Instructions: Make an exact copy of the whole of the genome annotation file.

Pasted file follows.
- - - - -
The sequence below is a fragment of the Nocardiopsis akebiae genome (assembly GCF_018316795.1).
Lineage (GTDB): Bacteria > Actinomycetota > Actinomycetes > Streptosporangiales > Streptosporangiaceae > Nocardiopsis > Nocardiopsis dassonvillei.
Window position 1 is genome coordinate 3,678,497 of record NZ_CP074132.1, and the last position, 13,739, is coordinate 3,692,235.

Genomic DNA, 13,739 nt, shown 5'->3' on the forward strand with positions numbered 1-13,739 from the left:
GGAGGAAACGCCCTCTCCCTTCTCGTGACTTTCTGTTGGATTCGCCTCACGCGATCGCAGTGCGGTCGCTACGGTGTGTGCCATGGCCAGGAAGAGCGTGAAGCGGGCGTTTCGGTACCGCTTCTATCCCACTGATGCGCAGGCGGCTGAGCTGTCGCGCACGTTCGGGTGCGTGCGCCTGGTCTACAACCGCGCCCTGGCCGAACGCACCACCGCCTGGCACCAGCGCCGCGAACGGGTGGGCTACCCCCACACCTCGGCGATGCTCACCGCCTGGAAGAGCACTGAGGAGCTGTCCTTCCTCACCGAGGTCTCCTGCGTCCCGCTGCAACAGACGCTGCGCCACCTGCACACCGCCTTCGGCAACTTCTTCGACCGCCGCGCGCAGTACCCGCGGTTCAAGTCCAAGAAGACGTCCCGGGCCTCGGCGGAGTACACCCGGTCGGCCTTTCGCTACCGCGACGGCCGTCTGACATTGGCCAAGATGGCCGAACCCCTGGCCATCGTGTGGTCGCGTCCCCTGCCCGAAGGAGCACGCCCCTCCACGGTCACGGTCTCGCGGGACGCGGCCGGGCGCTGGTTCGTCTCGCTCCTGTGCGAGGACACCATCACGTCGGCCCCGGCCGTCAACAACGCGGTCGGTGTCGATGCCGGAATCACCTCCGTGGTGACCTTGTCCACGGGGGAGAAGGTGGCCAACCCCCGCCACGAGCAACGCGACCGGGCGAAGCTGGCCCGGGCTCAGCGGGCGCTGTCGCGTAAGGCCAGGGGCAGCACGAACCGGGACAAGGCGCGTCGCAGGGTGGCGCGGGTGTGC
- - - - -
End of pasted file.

The sequence below is a fragment of the Nocardiopsis akebiae genome (assembly GCF_018316795.1).
Lineage (GTDB): Bacteria > Actinomycetota > Actinomycetes > Streptosporangiales > Streptosporangiaceae > Nocardiopsis > Nocardiopsis dassonvillei.
Window position 1 is genome coordinate 3,678,497 of record NZ_CP074132.1, and the last position, 13,739, is coordinate 3,692,235.

Genomic DNA, 13,739 nt, shown 5'->3' on the forward strand with positions numbered 1-13,739 from the left:
GGAGGAAACGCCCTCTCCCTTCTCGTGACTTTCTGTTGGATTCGCCTCACGCGATCGCAGTGCGGTCGCTACGGTGTGTGCCATGGCCAGGAAGAGCGTGAAGCGGGCGTTTCGGTACCGCTTCTATCCCACTGATGCGCAGGCGGCTGAGCTGTCGCGCACGTTCGGGTGCGTGCGCCTGGTCTACAACCGCGCCCTGGCCGAACGCACCACCGCCTGGCACCAGCGCCGCGAACGGGTGGGCTACCCCCACACCTCGGCGATGCTCACCGCCTGGAAGAGCACTGAGGAGCTGTCCTTCCTCACCGAGGTCTCCTGCGTCCCGCTGCAACAGACGCTGCGCCACCTGCACACCGCCTTCGGCAACTTCTTCGACCGCCGCGCGCAGTACCCGCGGTTCAAGTCCAAGAAGACGTCCCGGGCCTCGGCGGAGTACACCCGGTCGGCCTTTCGCTACCGCGACGGCCGTCTGACATTGGCCAAGATGGCCGAACCCCTGGCCATCGTGTGGTCGCGTCCCCTGCCCGAAGGAGCACGCCCCTCCACGGTCACGGTCTCGCGGGACGCGGCCGGGCGCTGGTTCGTCTCGCTCCTGTGCGAGGACACCATCACGTCGGCCCCGGCCGTCAACAACGCGGTCGGTGTCGATGCCGGAATCACCTCCGTGGTGACCTTGTCCACGGGGGAGAAGGTGGCCAACCCCCGCCACGAGCAACGCGACCGGGCGAAGCTGGCCCGGGCTCAGCGGGCGCTGTCGCGTAAGGCCAGGGGCAGCACGAACCGGGACAAGGCGCGTCGCAGGGTGGCGCGGGTGTGC